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Crisis unit set up as parasite ravages pine trees in south of France

The 3-6mm long insect has already killed tens of thousands of trees, and there is no killer product yet approved for use

Pine trees in the southeast of France are at risk from the new insect threat Pic: T. Schneider / Shutterstock

A parasite is causing major damage to forests in the south of France, and has already killed tens of thousands of trees in the past year.

The insect, known as the ‘pine tortoise scale’ in English and the ‘cochenille-tortue’ in French (scientific name Toumeyella parvicornis), is so-called because it looks like a tiny tortoise. They are about 3-6mm wide.

It eats the sap of pine trees, and is currently threatening forests in the Côte d'Azur and Saint-Tropez areas. Its larvae develop under a kind of white foam. 

Once the tree is infected, the tree begins to turn black and red, almost as if it is burned. The parasite is thought to have come from America originally, but was first reported in Europe in Naples, Italy, in 2014.

A ‘crisis unit’ has been set up in the Var commune of Ramatuelle. Environmental managers are turning to specialised companies in a bid to limit the insect invasion before it worsens further.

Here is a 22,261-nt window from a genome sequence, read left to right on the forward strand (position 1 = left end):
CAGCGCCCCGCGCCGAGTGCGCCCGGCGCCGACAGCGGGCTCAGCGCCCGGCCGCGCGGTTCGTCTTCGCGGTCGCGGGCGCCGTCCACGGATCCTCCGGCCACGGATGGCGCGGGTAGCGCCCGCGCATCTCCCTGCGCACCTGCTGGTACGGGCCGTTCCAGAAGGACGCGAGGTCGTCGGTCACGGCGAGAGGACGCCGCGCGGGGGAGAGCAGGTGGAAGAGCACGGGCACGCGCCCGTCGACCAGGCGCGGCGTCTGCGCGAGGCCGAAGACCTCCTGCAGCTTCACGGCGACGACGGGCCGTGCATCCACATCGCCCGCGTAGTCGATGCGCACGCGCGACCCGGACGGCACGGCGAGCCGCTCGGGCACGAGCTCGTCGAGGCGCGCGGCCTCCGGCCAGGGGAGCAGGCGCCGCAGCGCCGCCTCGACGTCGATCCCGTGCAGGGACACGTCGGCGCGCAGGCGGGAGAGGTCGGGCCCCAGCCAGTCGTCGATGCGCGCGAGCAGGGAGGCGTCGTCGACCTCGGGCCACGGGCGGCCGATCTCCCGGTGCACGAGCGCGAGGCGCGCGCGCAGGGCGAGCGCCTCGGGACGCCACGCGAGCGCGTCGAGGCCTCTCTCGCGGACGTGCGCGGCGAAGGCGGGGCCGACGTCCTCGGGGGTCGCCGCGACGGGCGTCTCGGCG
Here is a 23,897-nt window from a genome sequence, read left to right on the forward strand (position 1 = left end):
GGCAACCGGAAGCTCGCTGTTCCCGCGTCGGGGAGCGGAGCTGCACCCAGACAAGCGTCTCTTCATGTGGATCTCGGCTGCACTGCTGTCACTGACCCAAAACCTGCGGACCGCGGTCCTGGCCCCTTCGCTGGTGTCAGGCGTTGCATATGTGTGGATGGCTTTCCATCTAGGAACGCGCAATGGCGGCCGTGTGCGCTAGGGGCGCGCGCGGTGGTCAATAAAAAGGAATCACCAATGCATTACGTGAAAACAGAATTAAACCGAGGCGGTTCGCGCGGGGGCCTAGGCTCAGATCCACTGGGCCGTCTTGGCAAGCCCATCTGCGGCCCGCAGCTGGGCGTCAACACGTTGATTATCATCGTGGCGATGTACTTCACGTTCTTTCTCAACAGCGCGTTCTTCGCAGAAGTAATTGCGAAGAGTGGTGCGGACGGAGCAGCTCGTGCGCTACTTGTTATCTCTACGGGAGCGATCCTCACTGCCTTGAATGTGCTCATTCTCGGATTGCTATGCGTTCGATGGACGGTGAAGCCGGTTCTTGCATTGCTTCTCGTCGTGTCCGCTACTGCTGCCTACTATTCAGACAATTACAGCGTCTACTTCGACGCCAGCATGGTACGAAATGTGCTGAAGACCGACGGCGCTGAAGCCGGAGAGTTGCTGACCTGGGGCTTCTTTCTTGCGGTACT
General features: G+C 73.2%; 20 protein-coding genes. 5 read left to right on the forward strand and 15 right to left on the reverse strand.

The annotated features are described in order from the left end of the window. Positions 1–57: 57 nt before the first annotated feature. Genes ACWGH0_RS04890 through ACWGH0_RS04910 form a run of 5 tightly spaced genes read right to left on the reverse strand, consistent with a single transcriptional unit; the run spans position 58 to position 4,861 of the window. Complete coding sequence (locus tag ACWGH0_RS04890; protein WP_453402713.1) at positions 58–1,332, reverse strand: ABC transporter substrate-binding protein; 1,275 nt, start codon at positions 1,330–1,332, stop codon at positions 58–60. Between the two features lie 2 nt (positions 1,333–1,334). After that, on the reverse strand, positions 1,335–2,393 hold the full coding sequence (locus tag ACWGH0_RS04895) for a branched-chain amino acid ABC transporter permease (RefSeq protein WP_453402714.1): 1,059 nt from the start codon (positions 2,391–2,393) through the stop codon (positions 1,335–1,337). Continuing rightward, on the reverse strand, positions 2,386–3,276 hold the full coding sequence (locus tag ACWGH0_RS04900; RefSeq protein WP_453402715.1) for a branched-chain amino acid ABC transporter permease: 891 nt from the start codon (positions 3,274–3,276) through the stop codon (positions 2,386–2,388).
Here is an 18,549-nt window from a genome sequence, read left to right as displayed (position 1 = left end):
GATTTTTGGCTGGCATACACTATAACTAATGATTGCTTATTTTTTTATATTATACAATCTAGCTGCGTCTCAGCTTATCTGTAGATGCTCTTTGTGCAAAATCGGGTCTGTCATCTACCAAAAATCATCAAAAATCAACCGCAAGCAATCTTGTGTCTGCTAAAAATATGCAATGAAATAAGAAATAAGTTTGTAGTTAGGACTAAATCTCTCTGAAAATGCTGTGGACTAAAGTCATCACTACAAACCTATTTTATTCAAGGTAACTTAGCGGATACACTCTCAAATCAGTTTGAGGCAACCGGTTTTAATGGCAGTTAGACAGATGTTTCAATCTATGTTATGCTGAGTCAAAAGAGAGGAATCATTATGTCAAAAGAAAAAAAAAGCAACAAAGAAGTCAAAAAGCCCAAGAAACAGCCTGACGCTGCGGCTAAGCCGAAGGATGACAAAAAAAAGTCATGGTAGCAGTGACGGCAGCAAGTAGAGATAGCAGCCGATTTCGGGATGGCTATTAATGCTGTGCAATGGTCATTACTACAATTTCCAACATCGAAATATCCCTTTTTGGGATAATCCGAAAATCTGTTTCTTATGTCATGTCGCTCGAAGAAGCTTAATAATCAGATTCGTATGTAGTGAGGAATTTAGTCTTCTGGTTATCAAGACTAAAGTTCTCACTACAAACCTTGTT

Local environment manager Rémi Bossoutrot told FranceInfo: "If this little beast were to kill our umbrella pine, then our landscape would change completely.” 

However, phytosanitary inspector (inspector in charge of plant health and the control of plant diseases), Lucile Arnaud, warned that there are “no products that are approved” for use to kill the insect “at the moment”. 

She said: “It limits the dispersion, but it is not a miracle product.”

It comes after a form of tree bacteria, xylella fastidiosa, was reported to have killed several olive trees in France in 2019. That bacteria had also come from Italy, where it managed to kill more than a million trees. It is spread by tiny beetles, known as ‘leafhopper’ (‘cicadelles’ in French).

Similarly, in June 2022, the national health and safety agency l'Agence nationale de sécurité sanitaire (Anses) said it had placed traps in strategic locations including along the French-Italian border to stop the arrival of the Japanese scarab beetle, which is known to cause severe damage to trees and vegetation including fruit trees, vines, and maize.

Related articles

Traps placed to stop damaging Japanese scarab beetle coming to France 

Bacteria deadly to olive trees found in southern France

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